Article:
• an increase in a state’s unemployment rate decreases Google searches for “global warming” and increases searches for “unemployment,” and that the effect differs according to a state’s political ideology.

    • increase in a state’s unemployment rate is associated with a decrease in the probability that residents think global warming is happening and reduced support for the U.S to target policies intended to mitigate global warming.

    • In California, an increase in a county’s unemployment rate is associated with a significant decrease in county residents choosing the environment as the most important policy issue.

  9. Jim Rose

    The best writer on global warming is still Thomas Schelling. He specialises in strategy so he focuses on climate change as a bargaining problem. Schelling drew in his experiences with the negotiation of the Marshall Plan and NATO.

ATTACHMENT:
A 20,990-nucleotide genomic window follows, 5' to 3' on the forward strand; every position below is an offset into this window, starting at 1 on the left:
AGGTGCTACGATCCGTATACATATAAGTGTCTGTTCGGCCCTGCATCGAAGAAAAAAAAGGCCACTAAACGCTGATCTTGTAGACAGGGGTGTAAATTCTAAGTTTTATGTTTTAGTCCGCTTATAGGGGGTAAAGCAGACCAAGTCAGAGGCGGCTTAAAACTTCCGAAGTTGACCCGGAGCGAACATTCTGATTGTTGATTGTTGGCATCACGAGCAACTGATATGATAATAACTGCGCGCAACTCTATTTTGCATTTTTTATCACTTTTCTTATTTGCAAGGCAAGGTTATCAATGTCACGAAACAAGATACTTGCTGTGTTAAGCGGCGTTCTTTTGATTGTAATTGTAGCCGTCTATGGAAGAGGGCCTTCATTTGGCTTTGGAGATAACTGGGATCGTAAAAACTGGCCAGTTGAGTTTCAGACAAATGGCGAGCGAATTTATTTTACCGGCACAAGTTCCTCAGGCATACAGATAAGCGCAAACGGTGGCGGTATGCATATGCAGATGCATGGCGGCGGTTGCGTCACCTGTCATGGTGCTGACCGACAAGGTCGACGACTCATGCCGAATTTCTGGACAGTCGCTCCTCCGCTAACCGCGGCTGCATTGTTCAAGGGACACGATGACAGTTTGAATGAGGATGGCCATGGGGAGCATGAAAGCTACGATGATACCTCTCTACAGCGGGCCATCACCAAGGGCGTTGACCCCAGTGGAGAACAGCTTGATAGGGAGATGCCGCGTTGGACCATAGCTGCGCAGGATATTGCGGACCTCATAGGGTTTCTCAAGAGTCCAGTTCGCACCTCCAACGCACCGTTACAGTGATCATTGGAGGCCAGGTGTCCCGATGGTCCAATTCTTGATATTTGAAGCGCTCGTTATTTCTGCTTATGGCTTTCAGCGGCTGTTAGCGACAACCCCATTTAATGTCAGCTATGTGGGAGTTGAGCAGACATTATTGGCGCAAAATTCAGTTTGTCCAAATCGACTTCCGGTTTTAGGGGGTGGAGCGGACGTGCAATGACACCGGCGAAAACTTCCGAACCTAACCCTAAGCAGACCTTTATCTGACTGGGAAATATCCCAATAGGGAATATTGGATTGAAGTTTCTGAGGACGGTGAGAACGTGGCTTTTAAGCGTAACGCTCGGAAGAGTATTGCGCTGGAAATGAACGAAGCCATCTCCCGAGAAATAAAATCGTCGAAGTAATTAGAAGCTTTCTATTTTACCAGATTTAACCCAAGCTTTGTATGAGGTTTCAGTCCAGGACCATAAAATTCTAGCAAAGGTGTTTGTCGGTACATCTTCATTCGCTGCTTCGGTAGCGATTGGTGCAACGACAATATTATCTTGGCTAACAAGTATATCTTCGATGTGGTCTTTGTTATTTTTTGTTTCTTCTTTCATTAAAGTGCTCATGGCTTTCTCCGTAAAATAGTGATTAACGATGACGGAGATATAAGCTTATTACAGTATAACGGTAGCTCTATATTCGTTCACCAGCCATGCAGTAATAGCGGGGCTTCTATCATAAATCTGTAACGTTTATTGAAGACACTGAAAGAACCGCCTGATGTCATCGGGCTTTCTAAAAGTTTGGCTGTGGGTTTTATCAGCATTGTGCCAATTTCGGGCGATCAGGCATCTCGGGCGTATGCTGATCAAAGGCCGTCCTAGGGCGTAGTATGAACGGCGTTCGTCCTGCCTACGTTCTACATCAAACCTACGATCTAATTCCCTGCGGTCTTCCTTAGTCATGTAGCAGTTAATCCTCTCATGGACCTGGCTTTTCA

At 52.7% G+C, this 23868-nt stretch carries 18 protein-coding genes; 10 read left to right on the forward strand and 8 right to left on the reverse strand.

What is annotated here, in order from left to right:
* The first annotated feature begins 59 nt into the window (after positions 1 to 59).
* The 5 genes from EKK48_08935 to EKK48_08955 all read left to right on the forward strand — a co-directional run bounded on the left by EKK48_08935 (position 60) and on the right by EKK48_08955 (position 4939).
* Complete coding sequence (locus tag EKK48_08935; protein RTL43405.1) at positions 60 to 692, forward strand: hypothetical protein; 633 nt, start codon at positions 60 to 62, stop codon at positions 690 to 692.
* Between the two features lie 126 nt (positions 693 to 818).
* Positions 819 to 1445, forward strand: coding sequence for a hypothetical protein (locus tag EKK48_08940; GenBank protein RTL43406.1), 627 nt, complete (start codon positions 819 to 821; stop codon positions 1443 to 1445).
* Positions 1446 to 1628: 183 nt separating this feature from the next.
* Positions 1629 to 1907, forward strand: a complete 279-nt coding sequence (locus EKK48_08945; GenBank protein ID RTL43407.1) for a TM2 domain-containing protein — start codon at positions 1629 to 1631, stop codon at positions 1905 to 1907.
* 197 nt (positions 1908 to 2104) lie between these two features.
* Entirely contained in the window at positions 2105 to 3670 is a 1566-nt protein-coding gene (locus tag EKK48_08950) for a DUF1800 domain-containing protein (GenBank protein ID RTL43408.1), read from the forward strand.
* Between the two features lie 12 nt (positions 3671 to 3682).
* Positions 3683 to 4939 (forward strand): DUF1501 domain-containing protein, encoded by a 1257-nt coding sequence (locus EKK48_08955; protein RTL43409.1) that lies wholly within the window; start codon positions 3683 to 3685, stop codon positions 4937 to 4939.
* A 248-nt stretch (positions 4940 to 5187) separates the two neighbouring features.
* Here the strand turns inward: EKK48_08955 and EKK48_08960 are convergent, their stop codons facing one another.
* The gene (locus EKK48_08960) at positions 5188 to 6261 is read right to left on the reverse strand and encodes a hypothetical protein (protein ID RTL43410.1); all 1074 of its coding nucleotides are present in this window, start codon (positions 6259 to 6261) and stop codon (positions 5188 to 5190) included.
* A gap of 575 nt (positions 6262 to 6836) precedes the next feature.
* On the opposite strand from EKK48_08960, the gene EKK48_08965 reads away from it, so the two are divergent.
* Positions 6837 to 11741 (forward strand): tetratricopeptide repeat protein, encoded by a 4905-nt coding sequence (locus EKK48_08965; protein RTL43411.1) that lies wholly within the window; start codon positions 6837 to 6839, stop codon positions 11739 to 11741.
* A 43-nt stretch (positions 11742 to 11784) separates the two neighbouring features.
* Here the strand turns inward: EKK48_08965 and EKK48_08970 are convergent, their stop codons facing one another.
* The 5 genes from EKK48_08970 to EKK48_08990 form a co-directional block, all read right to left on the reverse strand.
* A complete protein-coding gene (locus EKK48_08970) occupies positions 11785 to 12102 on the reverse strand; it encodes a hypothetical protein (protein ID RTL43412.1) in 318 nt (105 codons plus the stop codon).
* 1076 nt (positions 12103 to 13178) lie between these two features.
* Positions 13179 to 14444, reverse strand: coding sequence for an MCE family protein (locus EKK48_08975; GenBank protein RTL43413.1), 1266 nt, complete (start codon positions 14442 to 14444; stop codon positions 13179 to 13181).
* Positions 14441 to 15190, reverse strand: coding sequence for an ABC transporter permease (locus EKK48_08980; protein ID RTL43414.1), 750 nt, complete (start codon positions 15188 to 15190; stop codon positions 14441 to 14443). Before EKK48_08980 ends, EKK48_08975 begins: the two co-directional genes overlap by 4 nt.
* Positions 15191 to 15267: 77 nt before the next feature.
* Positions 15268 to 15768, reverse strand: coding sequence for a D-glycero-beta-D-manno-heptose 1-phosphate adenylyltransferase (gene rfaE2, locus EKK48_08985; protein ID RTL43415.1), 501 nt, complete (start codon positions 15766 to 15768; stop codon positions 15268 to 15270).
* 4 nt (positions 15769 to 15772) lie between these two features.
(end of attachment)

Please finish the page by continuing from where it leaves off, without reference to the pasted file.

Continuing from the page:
The Kyoto Protocol was not about actions but results to be measured over a decade later. International agreements rarely work if they talk in terms of results. They work if signatories promise to perform specific actions now.
    • A member of NATO did not, for example, promise to slow a Soviet invasion by 90 minutes of it happened after 1962.

    • NATO members promised to raise and train troops, procure equipment and supplies, and deploy these assets geographically. All of these actions can be observed, estimated and compared quickly.

    Climate treaties should promise to do certain actions now such as invest in R&D and develop carbon taxes that return the revenue as tax cuts. If the carbon tax revenue is refunded as tax cuts, less reliable countries, in particular, have more incentive to collect the carbon tax to keep budget deficits under control.

  10. Louis Hissink

    Jim, what has a carbon tax got to do with keeping budget deficits in control? It looks like a non sequitur.

  11. Up The Workers!

    I think your headline is missing a letter “r”.

  12. Pedro

    What McArdle leaves out is the second problem with cap and trade or whatever, the lack of sufficient concerted global action.

  13. Jim Rose

    Louis Hissink, if a carbon tax is revenue neutral, there is an self-enforcing incentive to enforce it to fund the tax cut rather than grant more and more exemptions.